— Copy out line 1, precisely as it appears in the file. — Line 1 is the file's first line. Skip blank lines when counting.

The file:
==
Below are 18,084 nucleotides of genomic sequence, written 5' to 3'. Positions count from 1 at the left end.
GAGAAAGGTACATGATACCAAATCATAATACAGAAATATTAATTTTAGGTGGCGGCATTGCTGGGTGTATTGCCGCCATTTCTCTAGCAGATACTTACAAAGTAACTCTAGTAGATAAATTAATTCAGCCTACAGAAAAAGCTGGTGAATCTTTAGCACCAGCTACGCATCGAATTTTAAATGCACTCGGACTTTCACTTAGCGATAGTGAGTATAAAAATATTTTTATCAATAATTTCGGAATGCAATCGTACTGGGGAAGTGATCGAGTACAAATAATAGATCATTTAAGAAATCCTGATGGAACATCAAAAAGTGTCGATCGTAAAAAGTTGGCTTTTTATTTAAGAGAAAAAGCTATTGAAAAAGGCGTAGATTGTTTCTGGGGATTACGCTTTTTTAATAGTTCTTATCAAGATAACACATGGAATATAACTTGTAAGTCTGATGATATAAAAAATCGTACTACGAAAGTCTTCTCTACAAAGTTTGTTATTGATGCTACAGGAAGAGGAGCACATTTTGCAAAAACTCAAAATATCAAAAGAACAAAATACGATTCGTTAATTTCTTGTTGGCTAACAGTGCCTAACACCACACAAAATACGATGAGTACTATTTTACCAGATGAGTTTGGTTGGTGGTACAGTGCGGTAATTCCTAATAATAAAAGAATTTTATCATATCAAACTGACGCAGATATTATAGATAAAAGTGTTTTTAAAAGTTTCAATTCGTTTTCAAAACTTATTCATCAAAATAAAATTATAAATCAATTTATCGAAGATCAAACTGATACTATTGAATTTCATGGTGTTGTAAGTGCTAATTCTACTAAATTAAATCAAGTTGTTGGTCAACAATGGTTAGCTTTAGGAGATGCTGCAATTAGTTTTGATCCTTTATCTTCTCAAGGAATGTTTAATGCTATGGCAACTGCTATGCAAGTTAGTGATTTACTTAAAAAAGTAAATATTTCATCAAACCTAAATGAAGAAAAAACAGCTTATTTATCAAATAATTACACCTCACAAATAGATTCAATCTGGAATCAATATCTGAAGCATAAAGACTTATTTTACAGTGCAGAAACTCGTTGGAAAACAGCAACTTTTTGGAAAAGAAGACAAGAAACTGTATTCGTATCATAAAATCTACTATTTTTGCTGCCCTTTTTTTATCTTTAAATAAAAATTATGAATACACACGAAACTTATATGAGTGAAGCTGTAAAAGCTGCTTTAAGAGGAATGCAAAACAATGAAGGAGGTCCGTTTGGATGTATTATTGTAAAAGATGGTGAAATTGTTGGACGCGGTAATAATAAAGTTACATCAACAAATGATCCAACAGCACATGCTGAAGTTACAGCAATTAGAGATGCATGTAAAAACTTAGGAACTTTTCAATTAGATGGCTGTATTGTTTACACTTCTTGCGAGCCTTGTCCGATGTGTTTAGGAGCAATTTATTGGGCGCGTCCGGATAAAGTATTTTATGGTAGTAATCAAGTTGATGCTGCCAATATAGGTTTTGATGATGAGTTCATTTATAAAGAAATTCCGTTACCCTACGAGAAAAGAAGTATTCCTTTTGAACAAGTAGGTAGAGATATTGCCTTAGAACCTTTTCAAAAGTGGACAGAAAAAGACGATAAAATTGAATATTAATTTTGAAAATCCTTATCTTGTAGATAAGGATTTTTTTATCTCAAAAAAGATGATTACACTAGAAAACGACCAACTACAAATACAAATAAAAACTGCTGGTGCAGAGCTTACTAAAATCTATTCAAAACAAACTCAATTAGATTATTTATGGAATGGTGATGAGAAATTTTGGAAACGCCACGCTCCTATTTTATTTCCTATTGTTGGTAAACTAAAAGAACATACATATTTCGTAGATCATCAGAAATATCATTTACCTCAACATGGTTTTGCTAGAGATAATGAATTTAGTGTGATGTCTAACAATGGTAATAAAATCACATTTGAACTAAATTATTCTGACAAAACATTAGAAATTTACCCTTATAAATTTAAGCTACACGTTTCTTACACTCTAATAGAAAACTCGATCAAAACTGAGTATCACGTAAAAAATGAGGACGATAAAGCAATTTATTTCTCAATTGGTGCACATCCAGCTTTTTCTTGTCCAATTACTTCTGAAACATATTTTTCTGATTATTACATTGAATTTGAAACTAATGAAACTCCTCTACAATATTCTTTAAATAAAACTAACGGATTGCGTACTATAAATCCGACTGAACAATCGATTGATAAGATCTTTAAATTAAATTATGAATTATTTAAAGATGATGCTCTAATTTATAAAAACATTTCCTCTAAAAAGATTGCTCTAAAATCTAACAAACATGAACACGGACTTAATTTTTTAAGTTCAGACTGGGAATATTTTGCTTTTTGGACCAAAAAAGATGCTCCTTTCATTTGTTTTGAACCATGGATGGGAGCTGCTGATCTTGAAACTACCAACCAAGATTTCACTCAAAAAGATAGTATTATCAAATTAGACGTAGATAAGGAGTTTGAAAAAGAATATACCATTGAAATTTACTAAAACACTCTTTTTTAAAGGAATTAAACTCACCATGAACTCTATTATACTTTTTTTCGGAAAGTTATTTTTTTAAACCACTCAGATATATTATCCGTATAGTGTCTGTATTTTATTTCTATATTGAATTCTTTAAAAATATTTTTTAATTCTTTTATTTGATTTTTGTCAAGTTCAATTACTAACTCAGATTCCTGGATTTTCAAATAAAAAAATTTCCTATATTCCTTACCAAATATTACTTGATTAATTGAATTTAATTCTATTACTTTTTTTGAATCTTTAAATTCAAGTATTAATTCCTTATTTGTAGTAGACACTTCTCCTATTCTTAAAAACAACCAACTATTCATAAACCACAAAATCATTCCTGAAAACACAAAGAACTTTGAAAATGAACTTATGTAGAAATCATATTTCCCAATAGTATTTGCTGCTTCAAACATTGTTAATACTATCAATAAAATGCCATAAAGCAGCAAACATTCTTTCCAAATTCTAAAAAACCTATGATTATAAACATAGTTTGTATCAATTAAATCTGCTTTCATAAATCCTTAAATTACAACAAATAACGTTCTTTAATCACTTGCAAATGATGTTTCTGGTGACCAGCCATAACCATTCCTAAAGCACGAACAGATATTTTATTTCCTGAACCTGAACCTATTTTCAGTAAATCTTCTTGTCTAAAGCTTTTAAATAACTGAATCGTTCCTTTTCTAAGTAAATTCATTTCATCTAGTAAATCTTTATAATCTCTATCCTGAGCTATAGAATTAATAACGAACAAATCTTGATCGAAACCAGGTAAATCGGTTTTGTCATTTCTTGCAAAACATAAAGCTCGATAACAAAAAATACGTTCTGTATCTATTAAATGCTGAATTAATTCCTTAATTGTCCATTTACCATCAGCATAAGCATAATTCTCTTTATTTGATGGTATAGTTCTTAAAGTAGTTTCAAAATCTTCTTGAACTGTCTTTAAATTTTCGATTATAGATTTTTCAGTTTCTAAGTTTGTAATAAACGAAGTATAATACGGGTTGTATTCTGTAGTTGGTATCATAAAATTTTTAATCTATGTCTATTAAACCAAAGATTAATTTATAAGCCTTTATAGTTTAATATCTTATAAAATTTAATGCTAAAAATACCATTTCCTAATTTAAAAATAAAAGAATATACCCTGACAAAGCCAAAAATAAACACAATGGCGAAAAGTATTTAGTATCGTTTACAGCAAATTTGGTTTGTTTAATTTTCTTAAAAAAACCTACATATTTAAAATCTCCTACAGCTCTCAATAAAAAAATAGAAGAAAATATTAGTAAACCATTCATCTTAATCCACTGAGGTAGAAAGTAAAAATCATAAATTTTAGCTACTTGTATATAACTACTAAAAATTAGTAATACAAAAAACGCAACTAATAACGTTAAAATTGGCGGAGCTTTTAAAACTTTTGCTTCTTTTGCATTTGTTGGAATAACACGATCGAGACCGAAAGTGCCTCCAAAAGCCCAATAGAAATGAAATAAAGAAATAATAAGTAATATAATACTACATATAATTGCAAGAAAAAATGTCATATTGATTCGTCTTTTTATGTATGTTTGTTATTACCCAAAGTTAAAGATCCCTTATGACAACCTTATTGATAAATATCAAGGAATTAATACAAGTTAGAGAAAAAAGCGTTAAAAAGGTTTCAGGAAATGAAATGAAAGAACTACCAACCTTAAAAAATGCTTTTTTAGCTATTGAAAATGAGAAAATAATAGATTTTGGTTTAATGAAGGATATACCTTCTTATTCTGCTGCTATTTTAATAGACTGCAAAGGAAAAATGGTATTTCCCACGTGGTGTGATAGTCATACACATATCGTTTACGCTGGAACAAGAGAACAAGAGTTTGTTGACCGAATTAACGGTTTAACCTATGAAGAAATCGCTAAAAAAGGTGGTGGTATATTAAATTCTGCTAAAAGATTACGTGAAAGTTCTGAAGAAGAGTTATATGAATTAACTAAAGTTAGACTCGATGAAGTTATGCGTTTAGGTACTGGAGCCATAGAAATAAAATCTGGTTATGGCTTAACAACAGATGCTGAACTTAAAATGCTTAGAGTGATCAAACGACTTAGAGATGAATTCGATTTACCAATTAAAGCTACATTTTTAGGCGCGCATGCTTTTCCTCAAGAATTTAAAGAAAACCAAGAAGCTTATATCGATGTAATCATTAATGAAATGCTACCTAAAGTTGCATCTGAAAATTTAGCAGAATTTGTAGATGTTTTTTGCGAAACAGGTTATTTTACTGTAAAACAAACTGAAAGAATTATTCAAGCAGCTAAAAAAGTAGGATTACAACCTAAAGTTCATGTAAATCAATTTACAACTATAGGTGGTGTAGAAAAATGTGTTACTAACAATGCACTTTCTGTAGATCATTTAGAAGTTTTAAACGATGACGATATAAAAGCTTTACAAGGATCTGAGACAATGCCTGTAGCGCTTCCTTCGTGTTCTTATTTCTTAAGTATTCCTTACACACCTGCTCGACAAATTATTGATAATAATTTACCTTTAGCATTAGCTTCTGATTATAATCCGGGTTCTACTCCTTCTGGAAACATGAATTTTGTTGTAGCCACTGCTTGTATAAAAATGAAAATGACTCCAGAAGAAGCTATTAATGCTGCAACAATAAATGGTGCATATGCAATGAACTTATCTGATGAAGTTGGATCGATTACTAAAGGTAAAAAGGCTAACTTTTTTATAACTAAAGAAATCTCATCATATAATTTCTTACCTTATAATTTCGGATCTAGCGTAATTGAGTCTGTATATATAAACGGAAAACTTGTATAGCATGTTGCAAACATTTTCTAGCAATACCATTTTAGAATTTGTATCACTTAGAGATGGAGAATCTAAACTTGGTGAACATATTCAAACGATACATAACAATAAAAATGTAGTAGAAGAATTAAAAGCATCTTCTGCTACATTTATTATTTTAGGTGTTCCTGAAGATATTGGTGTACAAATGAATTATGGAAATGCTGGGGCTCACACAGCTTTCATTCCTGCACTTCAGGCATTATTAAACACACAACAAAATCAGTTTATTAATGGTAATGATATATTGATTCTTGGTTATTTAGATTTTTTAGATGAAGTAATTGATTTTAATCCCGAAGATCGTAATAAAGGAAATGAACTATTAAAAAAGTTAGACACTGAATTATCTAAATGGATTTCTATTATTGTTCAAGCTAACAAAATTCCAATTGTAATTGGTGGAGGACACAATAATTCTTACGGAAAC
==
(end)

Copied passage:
Below are 18,084 nucleotides of genomic sequence, written 5' to 3'. Positions count from 1 at the left end.